Homs onslaught heightens as U.N. powers wrangle

Published: Updated:

Syrian government forces stepped up shelling of Homs on Friday, the U.N. said, as the U.N. Security Council failed to agree a call to help civilians trapped in the key town.

Russia opposed a Security Council statement proposed by Australia and Luxembourg who halted several days of negotiations as it became clear no compromise was possible, diplomats said.

The United Nations expressed mounting concern however about up to 4,000 civilians caught in the battle for Homs Old City.

President Bashar al-Assad’s forces and fighters from the Lebanese group Hezbollah launched a fierce onslaught on rebel-held districts of Homs on June 28.

“According to information just received, the al-Khaldiya neighborhood has been experiencing heavy shelling since the early hours of this morning. These attacks are now affecting all of Old Homs district,” said UN spokesman Farhan Haq.

U.N. Human Rights Commissioner Navi Pillay is “extremely concerned” about the impact of the government offensive, Haq added.

The Syrian Observatory for Human Rights said government and rebel forces were fighting on the outskirts of Khaldiya, which is gearing up to become a new landmark battle in the 27 month old Syrian war.

U.N. leader Ban Ki-moon has said he fears for the “trapped” civilians and called for them to be let out. But Security Council efforts to back the call for access hit deadlock.

Britain’s U.N. ambassador Mark Lyall Grant said on his Twitter account it was “very disappointing” that a proposed statement on humanitarian access to civilians in Homs “has been blocked.”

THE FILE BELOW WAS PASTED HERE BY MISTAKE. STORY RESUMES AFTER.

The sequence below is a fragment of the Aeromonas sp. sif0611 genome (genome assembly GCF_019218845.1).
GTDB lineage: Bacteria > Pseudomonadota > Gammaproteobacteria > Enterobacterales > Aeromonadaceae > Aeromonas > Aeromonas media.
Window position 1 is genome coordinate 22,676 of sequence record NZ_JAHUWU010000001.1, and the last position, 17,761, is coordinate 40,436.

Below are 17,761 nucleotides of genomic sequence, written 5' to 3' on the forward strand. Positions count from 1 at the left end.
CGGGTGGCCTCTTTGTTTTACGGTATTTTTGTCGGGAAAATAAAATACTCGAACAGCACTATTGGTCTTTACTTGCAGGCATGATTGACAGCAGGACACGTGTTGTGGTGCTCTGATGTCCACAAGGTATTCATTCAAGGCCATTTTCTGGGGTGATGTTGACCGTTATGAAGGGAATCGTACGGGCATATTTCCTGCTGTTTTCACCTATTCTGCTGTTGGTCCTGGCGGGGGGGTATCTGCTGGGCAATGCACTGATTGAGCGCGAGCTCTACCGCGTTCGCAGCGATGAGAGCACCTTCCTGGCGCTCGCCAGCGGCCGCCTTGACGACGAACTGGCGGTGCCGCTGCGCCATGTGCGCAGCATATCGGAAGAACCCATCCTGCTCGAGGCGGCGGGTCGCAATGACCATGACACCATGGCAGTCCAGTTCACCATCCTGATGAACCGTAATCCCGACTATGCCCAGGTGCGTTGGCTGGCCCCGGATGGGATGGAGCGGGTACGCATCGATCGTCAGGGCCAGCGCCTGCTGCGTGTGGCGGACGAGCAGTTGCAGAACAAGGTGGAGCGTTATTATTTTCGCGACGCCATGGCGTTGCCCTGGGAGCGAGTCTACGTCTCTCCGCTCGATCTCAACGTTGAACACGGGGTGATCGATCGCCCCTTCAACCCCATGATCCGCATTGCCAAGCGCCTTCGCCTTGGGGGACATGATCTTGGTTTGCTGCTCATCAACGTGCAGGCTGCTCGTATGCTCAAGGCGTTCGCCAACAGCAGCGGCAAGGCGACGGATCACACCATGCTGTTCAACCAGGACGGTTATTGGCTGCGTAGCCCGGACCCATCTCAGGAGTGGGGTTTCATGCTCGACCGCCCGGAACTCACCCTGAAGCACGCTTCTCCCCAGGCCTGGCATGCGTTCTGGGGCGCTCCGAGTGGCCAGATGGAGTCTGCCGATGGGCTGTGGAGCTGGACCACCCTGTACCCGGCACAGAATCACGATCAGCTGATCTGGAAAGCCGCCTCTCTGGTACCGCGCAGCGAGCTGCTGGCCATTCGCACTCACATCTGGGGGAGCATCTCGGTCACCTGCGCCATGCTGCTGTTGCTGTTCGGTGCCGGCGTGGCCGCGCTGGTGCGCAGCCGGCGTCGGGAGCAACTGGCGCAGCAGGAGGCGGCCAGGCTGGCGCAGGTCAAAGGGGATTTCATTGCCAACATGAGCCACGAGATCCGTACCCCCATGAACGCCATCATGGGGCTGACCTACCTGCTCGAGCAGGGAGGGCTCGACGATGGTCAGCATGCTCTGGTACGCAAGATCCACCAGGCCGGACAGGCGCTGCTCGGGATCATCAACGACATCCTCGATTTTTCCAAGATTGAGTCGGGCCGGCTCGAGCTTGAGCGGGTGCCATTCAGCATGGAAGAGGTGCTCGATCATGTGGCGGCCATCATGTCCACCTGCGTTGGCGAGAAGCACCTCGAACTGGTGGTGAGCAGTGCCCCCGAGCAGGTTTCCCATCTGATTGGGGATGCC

Diplomats said that Russia, Assad’s major international ally, held up versions of a statement under negotiation all this week to demand that the Syrian government allow “immediate” access to Homs.

Russia similarly blocked a Security Council call last month for access to rebel held Qusayr until government forces and their Hezbollah allies had taken the key town.

Australia sent a message to the other 14 members of the Security Council on Friday expressing “disappointment” that no agreement had been reached and effectively ending negotiations, diplomats said.

Russia said it has proposed an alternative statement which called for immediate access to Homs and the towns of Nubul and Zahra, Shiite Muslim enclaves near the commercial city of Aleppo.

The Russian statement said civilians should be allowed to leave all of the towns.

“We regret that our factual proposals on the draft press statement introduced by Australia and Luxembourg have been completely ignored,” a Russian spokesman told AFP.

“More than that, the text circulated yesterday has become even more imbalanced. It is based on double standards and has little to do with humanitarian issues.”

Russia also highlighted a Syrian government call to the International Committee of the Red Cross to help evacuate civilians from Homs.

The spokesman said the civilians in Homs are “held by terrorist groups there as a human shield.”

He added that armed opposition groups “are openly threatening Nubul’s and Zahra’s populations with carnage.”

Russia and China used their powers as permanent council members to veto three resolutions which sought to increase pressure on Assad over the conflict.

Western diplomats said the current impasse was a new sign that it would be very difficult to secure an international agreement on the future of Syria.